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Q&A with Dr Kabir, ST3 Acute Medicine: Joining the NHS During Covid 19

Q&A with Dr Kabir, ST3 Acute Medicine: Joining the NHS During Covid 19

Oct 26, 2020.

Hello Dr Dr Kabir! Could you please start by introducing yourself? Your grade, specialty and country you are relocating from?

Hello! My name is Dr Kabir and I am relocating from Oman to join North Cumbria University Hospital NHS Trust as an ST3 Acute Medicine.

What motivated you to become a doctor?

For me, there were many factors for choosing to practice acute medicine. Firstly, my family… my parents strongly wanted me to become a doctor when I grew up. From a young age, I knew I wanted to work in social care and protect humanity and so, medicine seemed like the right career path for me.

Secondly, I had a lot of family friends who were doctors and they truly inspired me to join them in caring for the world’s population.

Why did you specialise in acute Medicine?

When I finished my primary medical qualification (MBBS), I started my internship of which I was exposed to a range of specialties. During that time, I found I was most interested in medicine rather than surgery, gynae, paediatrics or other specialties.

The varieties of diagnosis fascinate me and I knew it was my calling.

Why did you choose to relocate to the UK and join the NHS?

The NHS is extremely established and is known as the best healthcare system in the whole world. It’s always been my dream to work within the NHS as soon as I completed my MRCP exam.

What was your experience of studying for MRCP?

MRCP is one of the toughest qualifications in the world, but for me it went smoothly because I had already fresh knowledge from my MBBS course (which I passed in 2008) that helped me pass MRCP part 1 & part 2 in single attempt in 2013 and 2014 respectively.

The most difficult part of MRCP was definitely PACES and for that reason, I had to prepare myself for four-years to get ready before I sat the exam in 2018.

During those four-years, I completely changed my approach to clinical practice & communication with the patients… I concentrated on every possible piece of (PACES focused) data that could help with a diagnosis and patient management. In addition, I completed two courses for PACES. One was in Bangladesh and one was in India. Both courses helped me significantly to improve my clinical and communication skills.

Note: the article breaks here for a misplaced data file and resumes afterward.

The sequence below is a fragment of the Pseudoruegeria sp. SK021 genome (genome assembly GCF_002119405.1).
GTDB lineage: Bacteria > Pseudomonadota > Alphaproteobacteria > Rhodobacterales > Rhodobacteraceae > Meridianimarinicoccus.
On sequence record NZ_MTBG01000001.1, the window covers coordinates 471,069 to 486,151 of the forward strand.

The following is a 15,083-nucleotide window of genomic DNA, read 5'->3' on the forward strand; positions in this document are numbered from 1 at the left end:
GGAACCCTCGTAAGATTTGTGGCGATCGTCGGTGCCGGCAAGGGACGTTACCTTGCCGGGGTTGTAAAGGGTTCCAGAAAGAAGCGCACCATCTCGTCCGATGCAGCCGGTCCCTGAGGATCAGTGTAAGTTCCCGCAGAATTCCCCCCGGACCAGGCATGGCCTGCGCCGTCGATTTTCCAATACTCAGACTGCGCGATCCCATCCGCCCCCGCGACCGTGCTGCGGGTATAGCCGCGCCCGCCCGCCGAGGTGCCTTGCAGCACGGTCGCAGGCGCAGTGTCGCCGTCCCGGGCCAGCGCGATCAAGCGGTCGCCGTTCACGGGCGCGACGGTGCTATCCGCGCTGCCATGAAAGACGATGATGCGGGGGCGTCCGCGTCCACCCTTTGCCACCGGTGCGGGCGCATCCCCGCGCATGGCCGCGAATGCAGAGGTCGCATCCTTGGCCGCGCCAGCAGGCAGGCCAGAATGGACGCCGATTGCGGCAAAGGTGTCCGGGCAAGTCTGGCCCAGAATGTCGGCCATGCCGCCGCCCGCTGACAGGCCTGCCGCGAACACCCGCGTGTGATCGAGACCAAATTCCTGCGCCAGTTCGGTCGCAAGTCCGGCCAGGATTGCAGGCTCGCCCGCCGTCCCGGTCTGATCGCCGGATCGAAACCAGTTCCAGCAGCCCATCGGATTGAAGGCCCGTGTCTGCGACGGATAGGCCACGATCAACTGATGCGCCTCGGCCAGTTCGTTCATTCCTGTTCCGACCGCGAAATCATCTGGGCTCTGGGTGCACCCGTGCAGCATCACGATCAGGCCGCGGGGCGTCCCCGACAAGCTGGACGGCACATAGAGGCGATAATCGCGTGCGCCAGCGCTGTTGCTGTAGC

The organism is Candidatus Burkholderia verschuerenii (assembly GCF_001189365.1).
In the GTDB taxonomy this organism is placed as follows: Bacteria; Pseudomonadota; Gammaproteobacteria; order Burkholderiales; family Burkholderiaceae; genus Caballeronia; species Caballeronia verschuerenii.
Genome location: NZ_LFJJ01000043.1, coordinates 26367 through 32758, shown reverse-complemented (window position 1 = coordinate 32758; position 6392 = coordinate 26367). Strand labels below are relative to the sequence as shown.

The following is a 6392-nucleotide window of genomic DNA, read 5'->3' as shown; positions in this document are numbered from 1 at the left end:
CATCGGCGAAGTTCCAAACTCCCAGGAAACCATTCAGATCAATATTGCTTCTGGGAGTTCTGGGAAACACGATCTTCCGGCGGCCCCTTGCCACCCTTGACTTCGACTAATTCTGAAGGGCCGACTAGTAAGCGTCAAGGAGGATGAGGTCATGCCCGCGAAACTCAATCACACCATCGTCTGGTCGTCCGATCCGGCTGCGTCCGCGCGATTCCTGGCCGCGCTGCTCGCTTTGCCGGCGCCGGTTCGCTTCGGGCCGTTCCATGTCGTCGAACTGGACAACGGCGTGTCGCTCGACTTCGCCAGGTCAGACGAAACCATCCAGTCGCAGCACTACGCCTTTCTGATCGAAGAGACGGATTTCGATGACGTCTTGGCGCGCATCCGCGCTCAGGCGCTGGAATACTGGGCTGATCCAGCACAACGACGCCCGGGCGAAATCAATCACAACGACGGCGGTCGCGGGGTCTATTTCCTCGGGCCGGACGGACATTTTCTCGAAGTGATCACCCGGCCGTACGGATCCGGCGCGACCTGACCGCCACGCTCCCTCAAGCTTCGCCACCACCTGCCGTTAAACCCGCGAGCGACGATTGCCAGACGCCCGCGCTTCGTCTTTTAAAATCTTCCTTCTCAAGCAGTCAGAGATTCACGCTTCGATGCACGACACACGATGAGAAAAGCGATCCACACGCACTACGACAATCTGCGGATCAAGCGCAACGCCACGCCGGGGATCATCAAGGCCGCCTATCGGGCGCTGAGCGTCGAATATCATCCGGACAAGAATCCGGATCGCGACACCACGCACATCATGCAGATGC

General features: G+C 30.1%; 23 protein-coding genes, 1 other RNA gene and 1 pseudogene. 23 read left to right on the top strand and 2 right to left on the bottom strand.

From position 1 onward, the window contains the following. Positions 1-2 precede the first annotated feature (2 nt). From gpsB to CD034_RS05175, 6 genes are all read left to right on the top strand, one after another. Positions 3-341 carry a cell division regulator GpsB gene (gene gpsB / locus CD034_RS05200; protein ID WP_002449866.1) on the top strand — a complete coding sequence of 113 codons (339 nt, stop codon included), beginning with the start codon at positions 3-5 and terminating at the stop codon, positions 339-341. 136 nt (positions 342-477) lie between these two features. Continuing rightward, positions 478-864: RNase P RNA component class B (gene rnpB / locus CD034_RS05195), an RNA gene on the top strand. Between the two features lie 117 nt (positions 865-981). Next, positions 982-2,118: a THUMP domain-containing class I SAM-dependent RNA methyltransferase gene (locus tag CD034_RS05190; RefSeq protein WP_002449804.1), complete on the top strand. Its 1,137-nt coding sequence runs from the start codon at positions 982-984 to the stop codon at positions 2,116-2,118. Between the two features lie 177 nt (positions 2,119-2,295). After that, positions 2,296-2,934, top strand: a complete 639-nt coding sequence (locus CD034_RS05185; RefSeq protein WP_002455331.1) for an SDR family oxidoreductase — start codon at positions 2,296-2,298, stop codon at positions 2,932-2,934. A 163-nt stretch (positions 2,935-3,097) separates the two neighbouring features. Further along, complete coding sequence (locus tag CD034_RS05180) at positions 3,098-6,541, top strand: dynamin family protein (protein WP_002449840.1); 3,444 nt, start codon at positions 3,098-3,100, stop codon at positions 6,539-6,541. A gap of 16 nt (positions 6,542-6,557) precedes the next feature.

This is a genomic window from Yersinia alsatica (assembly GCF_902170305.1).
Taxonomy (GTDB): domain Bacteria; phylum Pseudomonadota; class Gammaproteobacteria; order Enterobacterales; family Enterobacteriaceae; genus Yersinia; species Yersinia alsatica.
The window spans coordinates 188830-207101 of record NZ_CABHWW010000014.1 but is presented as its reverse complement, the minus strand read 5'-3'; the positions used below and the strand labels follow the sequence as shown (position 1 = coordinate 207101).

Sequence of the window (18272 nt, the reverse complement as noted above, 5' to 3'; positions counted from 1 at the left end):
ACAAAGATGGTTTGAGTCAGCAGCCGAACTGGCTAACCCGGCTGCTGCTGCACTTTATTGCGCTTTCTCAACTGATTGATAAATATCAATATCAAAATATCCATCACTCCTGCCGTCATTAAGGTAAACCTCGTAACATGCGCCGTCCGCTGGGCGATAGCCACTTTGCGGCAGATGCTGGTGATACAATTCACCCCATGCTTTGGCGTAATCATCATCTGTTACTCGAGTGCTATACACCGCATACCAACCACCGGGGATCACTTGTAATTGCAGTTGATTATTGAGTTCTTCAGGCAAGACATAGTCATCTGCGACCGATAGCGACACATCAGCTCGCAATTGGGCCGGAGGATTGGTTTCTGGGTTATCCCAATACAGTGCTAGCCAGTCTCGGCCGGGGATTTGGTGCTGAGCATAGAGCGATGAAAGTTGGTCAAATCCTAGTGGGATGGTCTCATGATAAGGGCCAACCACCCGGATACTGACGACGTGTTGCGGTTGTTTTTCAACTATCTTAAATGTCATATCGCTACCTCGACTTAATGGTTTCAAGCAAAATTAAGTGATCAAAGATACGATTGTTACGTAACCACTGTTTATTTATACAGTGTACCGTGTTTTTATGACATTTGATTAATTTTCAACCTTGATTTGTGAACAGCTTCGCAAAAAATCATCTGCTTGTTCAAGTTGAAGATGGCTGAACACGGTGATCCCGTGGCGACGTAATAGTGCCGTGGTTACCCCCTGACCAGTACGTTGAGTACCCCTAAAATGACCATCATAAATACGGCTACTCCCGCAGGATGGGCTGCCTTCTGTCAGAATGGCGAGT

With the collaboration of my patients, colleagues, seniors, and off course from the recommended books and courses for PACES, I passed my PACES first time!

How was your experience of applying for GMC Registration?

After obtaining my MRCP diploma, I needed evidence of my English language skills. I chose the OET exam because I was confident with my English. A long time ago, I appeared IELTS exam and so, I knew how the exam would be formatted when it came to studying.

To help my studies for acute medicine, I used Facebook as a tool to obtain resources and I practiced for two-months!

When it came to applying for GMC Registration, all the required documentation was clear in the website and it was an easy process.

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When the pandemic started, did this change your thoughts on moving to the UK?

What are your thoughts on the NHS as a system?

In Oman, unfortunately, there are no opportunities to support your career development unless you are a native. It would therefore be a disservice to my skills and knowledge to stay in Oman, because I could never become a Consultant.

To compare this to the NHS, they have a clear career progression structure to get to Consultant and this is what excites me most.

How do you feel about joining the NHS during a pandemic?

I am not worried about joining the NHS in a pandemic; it was just frustrating with the amount of delays that my wife and I encountered. We were offered the job in February, due to start in April but sadly, it is now September and we still haven’t started – which in fact, makes me very excited to join in just a week or so.

What do you have planned for your time in self-isolation?

We are currently self-isolating in a hotel and they are very accommodating. During this two-week period, we have been in regular contact with Phoebe from ID Medical who is helping us get our bank and accommodation sorted for when we don’t have to quarantine.

To be honest with you, Amie and Phoebe from ID Medical are the main reason why everything has gone so smoothly for us regardless of the delays. From securing my wife and myself the same job in the same department and hospital, to finding us cheaper accommodation options in the UK – they kept us inspired during this whole process.

What are your career plans?

For the first year, I want to get settled into my Acute Medicine role and then, I will decide if I want to subspecialise or to continue my Acute medicine role. Once I have made that decision, I will then apply for NHS specialty training!

I would like to move to the South of England in future because it is less cold than living in the North, as I am relocating from a country with extremely hot weather, haha….

Would you recommend ID Medical to a friend?

I would whole-heartedly recommend ID Medical to all of my friends who want to work within the NHS. ID Medical is the best and my wife and I love everyone here. We can’t thank them enough!

Thank you for taking the time to speak with us Dr Kabir! We wish you and your wife all the best with your new life in the UK and will always be a telephone call away!